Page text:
Accessibility links

Breaking News

China Outlines COVID-origin Findings, Ahead of WHO Report

FILE - Peter Ben Embarek of the World Health Organization holds up a chart showing pathways of transmission of the virus during a press conference in Wuhan, China, Feb. 9, 2021.
FILE - Peter Ben Embarek of the World Health Organization holds up a chart showing pathways of transmission of the virus during a press conference in Wuhan, China, Feb. 9, 2021.

Chinese officials briefed diplomats Friday on the ongoing research into the origin of the coronavirus that causes COVID-19, ahead of the expected release of a long-awaited report from the World Health Organization.

The briefing appeared to be an attempt by China to get out its view on the report, which has become enmeshed in a diplomatic spat. The U.S. and others have raised questions about Chinese influence and the independence of the findings, and China has accused critics of politicizing a scientific study.

"Our purpose is to show our openness and transparency," said Yang Tao, a Foreign Ministry official. "China fought the epidemic in a transparent manner and has nothing to hide."

WHO worked with Chinese in Wuhan

The report, which has been delayed repeatedly, is based on a visit earlier this year by a WHO team of international experts to Wuhan, the city in central China where infections from a new coronavirus were first reported in late 2019.

The experts worked with Chinese counterparts, and both sides have to agree on the final report. It's unclear when it will come out.

Feng Zijian, a Chinese team member and the deputy director of China's Center for Disease Control and Prevention, said the experts examined four possible ways the virus got to Wuhan.

They are: a bat carrying the virus infected a human, a bat infected an intermediate mammal that spread it to a human, shipments of cold or frozen food; and a laboratory that researches viruses in Wuhan.

Over 50 countries represented

The experts voted on the hypotheses after in-depth discussion and concluded one of the two animal routes or the cold chain was most likely how it was transmitted. A lab leak was viewed as extremely unlikely, Feng said.

His remarks were reported by state broadcaster CCTV, which said envoys from 50 countries, the League of Arab States and the African Union attended the briefing at the Foreign Ministry.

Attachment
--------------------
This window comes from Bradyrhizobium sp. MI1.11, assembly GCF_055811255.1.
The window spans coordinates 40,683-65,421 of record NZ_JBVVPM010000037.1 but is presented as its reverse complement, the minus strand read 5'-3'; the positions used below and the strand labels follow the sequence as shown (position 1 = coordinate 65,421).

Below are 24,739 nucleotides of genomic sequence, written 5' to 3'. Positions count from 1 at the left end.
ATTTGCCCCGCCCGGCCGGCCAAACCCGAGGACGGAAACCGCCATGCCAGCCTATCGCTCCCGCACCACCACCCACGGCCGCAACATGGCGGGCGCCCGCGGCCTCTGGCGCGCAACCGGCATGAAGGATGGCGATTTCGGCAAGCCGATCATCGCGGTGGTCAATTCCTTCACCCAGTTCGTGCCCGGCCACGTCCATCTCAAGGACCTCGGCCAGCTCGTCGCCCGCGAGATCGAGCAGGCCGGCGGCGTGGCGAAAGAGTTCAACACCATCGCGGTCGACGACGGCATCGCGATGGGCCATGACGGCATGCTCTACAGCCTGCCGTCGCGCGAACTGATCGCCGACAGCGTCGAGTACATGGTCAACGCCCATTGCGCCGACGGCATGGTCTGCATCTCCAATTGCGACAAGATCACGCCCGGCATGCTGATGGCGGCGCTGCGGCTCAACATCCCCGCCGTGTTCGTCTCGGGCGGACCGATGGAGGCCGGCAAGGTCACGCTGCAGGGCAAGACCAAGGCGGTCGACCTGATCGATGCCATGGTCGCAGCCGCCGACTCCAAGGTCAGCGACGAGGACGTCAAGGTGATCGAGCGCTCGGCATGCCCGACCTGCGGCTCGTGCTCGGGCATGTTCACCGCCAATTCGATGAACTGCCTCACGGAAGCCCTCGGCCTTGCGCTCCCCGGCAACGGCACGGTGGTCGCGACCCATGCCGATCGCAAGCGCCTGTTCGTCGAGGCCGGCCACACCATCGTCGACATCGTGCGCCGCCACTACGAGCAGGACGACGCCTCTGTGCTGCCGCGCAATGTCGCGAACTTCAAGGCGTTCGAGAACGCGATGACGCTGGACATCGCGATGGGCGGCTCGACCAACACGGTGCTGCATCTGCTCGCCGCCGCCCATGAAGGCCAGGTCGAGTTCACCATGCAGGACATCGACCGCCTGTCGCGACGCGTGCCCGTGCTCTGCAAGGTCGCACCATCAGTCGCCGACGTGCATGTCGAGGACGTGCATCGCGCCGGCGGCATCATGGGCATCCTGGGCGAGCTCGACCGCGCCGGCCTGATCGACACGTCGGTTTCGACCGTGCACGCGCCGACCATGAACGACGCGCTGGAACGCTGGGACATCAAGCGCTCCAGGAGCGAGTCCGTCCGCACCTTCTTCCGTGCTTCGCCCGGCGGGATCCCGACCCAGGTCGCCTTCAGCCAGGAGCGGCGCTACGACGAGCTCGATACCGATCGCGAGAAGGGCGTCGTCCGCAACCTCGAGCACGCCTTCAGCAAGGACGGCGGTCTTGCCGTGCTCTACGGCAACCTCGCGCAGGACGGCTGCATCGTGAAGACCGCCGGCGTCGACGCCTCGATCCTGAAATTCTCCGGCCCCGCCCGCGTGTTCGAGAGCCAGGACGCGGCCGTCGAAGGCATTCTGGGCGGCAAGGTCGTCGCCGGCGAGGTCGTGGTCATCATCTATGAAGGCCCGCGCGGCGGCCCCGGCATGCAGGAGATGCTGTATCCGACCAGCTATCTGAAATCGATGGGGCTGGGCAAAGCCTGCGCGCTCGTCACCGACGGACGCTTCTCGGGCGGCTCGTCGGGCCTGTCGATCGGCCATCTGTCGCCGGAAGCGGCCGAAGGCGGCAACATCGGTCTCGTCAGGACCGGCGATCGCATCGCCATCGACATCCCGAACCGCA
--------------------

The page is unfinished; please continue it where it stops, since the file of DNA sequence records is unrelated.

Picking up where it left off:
"China firmly opposes certain countries' attempts to politicize the origin tracing issue and make groundless accusations and hold China accountable," the ministry said in an online post about the briefing.

Separately, Foreign Ministry spokesperson Hua Chunying said, "I would like to stress that virus tracing is a scientific issue that should be studied by scientists through cooperation."

She told reporters that the experts are still discussing the contents and translation of the report, and she did not know when it would be released.

WHO report in final stages

At a press briefing later Friday in Geneva, the World Health Organization expert who led WHO's China mission said the nearly 400-page report was finalized and in the process of being fact-checked and translated.

"I expect that in the next few days, that whole process will be completed and we will be able to release it publicly," WHO expert Peter Ben Embarek said.

At a Biden administration health briefing Friday, U.S. CDC Director Dr. Rochelle Walensky said the agency was looking forward to the release of the WHO report.

Dr. Anthony Fauci said the explanation that "most public health officials agree with" about how COVID-19 appeared in humans is that the virus was likely spreading in China below the radar for several weeks, allowing it to be well-adapted by the time it was recognized.

The government's top infectious disease expert's comments came in response to speculation by former CDC head Robert Redfield on CNN that COVID-19 came from a lab.

"What he likely was expressing is that there certainly are possibilities ... of how a virus adapts itself to an efficient spread among humans," Fauci said.